Blisniuk, P. M., Hacker, B. R., Glodny, T. et al., Normal faulting in central Tibet since at least 13.5 Myr ago, Nature, 2001, 412: 628.PubMedCrossRefGoogle Scholar
  11. 11.
    Coleman, M., Hodges, K., Evidence for Tibetan plateau uplift before 14 Myr age from a new minimum age for east-west extension, Nature, 1995, 374: 49.CrossRefGoogle Scholar
  12. 12.
    Searle, M. P., The rise and fall of Tibet, Nature, 1995, 347: 17.CrossRefGoogle Scholar
  13. 13.
    Seeber, L., Pêcher, A., Strain partitioning along the Himalayan arc and the Nanga Parbat antiform, Geology, 1998, 26: 791.CrossRefGoogle Scholar
  14. 14.
    Zhang, J., Ding, L., Zhong, D. et al., Orogen-parallel extension in Himalaya: Is it the indicator of collapse or the product in process of compressive uplift? Chinese Science Bulletin, 2000, 45: 114.CrossRefGoogle Scholar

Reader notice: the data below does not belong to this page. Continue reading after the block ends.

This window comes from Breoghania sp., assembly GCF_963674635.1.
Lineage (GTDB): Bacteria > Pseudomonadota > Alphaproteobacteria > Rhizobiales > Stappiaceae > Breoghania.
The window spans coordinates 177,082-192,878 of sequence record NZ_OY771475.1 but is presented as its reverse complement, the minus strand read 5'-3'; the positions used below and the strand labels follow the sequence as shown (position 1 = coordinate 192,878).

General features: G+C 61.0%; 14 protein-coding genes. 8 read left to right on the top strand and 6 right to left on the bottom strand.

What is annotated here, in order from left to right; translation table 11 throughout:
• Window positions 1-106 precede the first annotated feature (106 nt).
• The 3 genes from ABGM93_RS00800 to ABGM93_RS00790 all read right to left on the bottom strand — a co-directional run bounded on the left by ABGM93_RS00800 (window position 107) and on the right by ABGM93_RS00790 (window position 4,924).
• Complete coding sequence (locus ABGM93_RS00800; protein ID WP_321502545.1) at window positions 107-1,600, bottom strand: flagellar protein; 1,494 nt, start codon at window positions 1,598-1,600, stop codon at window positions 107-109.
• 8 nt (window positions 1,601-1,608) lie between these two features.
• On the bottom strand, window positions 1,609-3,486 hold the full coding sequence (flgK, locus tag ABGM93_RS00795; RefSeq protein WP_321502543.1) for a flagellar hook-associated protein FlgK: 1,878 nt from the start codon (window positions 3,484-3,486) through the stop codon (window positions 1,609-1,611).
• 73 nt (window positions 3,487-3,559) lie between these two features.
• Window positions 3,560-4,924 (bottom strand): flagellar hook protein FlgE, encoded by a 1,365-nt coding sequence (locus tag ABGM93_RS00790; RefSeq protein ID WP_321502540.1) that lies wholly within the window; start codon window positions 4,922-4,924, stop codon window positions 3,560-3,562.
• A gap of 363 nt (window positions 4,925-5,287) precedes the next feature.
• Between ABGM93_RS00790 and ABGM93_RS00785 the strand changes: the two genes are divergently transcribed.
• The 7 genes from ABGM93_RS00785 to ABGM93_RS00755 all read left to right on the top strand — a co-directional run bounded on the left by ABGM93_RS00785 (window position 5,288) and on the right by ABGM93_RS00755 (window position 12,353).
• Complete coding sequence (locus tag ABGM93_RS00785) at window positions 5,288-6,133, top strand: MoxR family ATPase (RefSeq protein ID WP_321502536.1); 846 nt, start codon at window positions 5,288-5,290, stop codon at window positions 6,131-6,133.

15. 15.
    Hurtado, J. M., Hodges, K. V., Whipple, K. X., Neotectonics of the Takkhola Graben and implications for recent activity on the South Tibetan Fault System in the central Nepalese Himalaya, Geol. Sco. Am. Bull., 2001, 113: 222.CrossRefGoogle Scholar
  16. 16.
    Edwards, M. A., Harrison, T. M., When did the roof collapse? Late Miocene north-south extension in the high Himalaya revealed by Th-Pb monazite dating of the Khula Kangri granite, Geology, 1997, 25: 543.CrossRefGoogle Scholar
  17. 17.
    Wu, C., Nelson, K. D., Wortman, G. et al., Yadong cross structure and South Tibetan Detachment in the east central Himalaya (89° –90° E), Tectonics, 1998, 17: 28.CrossRefGoogle Scholar
  18. 18.